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Reload this Page The Mental aspect of Boxing
Sports Training, MMA & Boxing This section includes discussions on how you train for your sport of choice and also any form of hand to hand combat, everything from kickboxing, karate, martial arts, grappling, ultimate and no holds barred contact.

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The Mental aspect of Boxing
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Exclamation The Mental aspect of Boxing - 04-04-2007, 08:28 PM

I don't know why I all of a sudden have changed directions in this sport field. I thought I got all of this out of my system years ago. I found this on Rosstraining.com it is very inspirational.

Maybe someone can explain to me why I have changed directions

The Mental Aspect of Boxing
By Ross Enamait - Published in 2003



Boxing is perhaps the most challenging sport of all. A boxer requires a unique blend of speed, strength, and endurance. In addition to these qualities, he must stand up to the punishment inflicted by an equally matched opponent. To withstand the inevitable pain and fatigue, the boxer must possess a mind that is as tough as his body.

Boxing is not just about getting into shape and mastering the tools of the sweet science. An equally important aspect of the fight game is having the mental fortitude to succeed. Boxing is unique from other sports, as a fighter must stand alone inside the ring. Even legendary trainers such as Eddie Futch and Angelo Dundee would exit the ring during rounds.

Regardless of your abilities, the time will come when you must battle fatigue. You may be hurt or injured, yet forced to continue. Boxing is not like other sports where you can look to the referee to call timeout. Instead, you must fight until the bell rings. You have the option to quit, but real fighters never will. Real boxers fight regardless of the adversity faced inside the ring.

A strong mind can help during these difficult times. The mind is a powerful tool that some never learn to control. For example, all boxers understand the importance of running, watching their diet, and training hard in the gym. Why then, are some fighters in amazing shape, while others only mediocre? Why do some fighters have difficulties making weight, while others weigh in perfectly every time? The answers to these questions lie within the mental discipline of the fighter. It is easy to cheat on your diet and easy to skip your roadwork. Unfortunately for many, boxing is not an easy sport.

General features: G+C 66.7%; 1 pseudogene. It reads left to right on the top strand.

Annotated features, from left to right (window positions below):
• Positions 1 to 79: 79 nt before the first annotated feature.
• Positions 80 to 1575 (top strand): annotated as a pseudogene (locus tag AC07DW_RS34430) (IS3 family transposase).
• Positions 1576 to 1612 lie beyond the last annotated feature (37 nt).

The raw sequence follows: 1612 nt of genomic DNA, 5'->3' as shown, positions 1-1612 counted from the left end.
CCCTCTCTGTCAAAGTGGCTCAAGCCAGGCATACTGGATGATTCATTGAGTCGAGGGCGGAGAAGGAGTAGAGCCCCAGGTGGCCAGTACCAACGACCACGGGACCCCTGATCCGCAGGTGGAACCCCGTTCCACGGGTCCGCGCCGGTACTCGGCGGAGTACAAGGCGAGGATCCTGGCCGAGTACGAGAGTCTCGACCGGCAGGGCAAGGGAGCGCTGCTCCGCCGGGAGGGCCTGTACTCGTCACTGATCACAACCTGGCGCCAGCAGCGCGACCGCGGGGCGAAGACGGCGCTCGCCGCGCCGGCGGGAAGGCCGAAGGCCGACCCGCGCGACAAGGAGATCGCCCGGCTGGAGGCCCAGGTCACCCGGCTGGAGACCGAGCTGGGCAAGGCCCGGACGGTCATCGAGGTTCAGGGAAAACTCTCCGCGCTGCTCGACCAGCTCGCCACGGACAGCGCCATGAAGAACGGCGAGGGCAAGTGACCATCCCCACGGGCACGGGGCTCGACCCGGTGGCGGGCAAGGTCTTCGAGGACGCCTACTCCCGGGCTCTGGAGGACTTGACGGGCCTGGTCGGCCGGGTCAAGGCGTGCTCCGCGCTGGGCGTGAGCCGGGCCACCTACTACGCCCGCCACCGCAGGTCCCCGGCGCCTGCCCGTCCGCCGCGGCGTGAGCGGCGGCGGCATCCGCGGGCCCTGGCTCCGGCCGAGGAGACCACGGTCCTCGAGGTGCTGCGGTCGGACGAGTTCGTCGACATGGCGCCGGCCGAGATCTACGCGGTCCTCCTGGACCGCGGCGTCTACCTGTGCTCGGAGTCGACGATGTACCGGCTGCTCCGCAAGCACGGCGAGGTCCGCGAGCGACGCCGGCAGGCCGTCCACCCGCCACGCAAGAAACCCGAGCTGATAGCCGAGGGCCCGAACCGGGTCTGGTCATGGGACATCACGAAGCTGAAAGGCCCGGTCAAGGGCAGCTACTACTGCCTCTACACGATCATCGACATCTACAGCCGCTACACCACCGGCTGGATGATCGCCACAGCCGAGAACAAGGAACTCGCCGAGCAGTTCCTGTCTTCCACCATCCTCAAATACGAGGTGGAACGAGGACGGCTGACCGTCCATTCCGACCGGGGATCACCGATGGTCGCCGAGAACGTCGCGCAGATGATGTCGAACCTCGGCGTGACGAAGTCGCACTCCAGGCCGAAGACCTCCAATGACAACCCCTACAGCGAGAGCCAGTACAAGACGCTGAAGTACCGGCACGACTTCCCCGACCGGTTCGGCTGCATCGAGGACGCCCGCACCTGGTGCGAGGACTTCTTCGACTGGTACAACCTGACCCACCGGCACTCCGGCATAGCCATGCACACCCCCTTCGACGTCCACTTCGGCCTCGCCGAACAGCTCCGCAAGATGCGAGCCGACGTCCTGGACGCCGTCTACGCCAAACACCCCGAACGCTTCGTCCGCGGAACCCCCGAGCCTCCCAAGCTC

A day in the life of a fighter consists of an early wakeup, followed by a morning session of running. Many fighters are up by 5:30 and running by 6 AM. While most people sleep soundly, boxers are out running the streets. Roadwork often consists of hills, sprints, and torturous intervals. The morning session is far from enjoyable, yet because of its importance, a fighter commits himself to it. There will be days when you are tired, perhaps you stayed up late, perhaps it is raining outside, or the wind is blowing feverishly in the winter. Boxing is different from other team sports, as many of the decisions must be made on your own.

Your coach is not there at 5:30 in the morning, reminding you to wake up and hit the roads. It is easy to hit the snooze button on your alarm and drift back to the dream that was abruptly halted by the annoying buzz.

What makes you decide to run, while others may choose to sleep? The decision often comes from deep inside. The man who wakes to run, runs not to look nice on the beach, rather he runs to inch himself closer to victory. He may be preparing for a regional amateur tournament, perhaps the nationals, or even a professional world title. At some point, you must decide on your own, how bad you want to win.

There will always be fighters who sleep, and others who wake. There will always be those who mess around at the gym, and those who train until the lights go out. You will have days when youíd rather not train. On your way to the gym, you consider driving past, yet you stop and turn towards the gym parking lot. Mentally, you must be strong to succeed in this sport. No one can make the decision for you to train. The decision must be made at the individual level. The best trainers in the world are only as good as the students they train. They can provide motivation and advice, but ultimately, the decision still rests in the hands of the fighter.